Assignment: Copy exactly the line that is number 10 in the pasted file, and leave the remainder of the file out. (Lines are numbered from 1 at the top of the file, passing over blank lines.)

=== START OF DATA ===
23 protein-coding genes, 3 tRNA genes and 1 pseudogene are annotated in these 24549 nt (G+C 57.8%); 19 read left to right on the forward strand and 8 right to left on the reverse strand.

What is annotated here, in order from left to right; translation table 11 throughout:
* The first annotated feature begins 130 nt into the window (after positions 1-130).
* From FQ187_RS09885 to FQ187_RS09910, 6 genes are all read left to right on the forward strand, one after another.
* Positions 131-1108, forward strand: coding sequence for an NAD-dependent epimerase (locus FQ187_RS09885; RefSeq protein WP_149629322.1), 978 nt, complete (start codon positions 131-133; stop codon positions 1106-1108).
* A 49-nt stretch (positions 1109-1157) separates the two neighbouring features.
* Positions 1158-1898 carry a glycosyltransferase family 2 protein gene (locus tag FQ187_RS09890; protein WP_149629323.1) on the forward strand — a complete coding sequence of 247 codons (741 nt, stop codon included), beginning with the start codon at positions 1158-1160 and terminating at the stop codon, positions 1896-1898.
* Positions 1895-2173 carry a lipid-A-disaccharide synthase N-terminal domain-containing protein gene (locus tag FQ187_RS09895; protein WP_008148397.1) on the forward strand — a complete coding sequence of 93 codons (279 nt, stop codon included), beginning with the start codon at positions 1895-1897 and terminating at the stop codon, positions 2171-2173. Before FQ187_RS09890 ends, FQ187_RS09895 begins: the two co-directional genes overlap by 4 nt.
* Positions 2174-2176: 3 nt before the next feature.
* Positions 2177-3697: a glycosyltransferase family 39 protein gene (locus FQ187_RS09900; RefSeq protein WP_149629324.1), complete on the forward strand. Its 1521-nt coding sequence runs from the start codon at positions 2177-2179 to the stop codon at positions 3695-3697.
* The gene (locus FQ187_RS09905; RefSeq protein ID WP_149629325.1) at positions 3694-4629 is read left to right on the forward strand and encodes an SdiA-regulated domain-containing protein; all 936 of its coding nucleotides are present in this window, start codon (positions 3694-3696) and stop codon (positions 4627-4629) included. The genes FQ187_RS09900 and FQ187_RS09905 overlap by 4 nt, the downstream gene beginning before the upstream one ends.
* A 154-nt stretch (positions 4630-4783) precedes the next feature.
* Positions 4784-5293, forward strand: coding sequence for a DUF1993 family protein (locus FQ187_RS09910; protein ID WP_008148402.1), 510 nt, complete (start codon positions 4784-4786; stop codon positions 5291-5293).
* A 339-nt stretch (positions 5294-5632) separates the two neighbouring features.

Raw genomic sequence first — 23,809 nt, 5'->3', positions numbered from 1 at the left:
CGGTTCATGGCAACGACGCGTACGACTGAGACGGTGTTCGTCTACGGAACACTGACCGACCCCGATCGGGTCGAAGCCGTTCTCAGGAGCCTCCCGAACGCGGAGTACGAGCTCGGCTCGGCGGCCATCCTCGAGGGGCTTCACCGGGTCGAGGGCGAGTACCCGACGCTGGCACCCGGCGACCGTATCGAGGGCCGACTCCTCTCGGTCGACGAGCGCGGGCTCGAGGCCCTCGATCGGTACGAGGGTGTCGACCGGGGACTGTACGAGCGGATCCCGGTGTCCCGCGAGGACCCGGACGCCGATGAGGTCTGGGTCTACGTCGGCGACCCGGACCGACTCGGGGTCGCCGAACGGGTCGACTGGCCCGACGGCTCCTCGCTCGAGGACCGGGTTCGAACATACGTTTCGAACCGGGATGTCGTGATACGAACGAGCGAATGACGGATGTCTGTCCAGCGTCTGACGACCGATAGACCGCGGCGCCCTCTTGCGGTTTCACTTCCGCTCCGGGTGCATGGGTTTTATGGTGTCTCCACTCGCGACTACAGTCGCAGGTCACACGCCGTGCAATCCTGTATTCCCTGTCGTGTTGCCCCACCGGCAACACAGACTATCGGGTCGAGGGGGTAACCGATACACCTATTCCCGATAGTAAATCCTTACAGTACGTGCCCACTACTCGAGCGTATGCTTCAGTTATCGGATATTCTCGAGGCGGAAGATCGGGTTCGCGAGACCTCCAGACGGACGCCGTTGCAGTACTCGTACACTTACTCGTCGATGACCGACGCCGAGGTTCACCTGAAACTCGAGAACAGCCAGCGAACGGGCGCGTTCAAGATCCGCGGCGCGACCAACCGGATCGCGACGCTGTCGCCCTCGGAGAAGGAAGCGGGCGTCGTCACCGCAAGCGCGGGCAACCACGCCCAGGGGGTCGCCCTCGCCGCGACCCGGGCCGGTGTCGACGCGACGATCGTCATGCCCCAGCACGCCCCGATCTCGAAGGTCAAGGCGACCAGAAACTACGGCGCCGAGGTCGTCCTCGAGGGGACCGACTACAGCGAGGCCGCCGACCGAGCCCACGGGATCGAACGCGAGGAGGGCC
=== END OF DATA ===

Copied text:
* Positions 2177-3697: a glycosyltransferase family 39 protein gene (locus FQ187_RS09900; RefSeq protein WP_149629324.1), complete on the forward strand. Its 1521-nt coding sequence runs from the start codon at positions 2177-2179 to the stop codon at positions 3695-3697.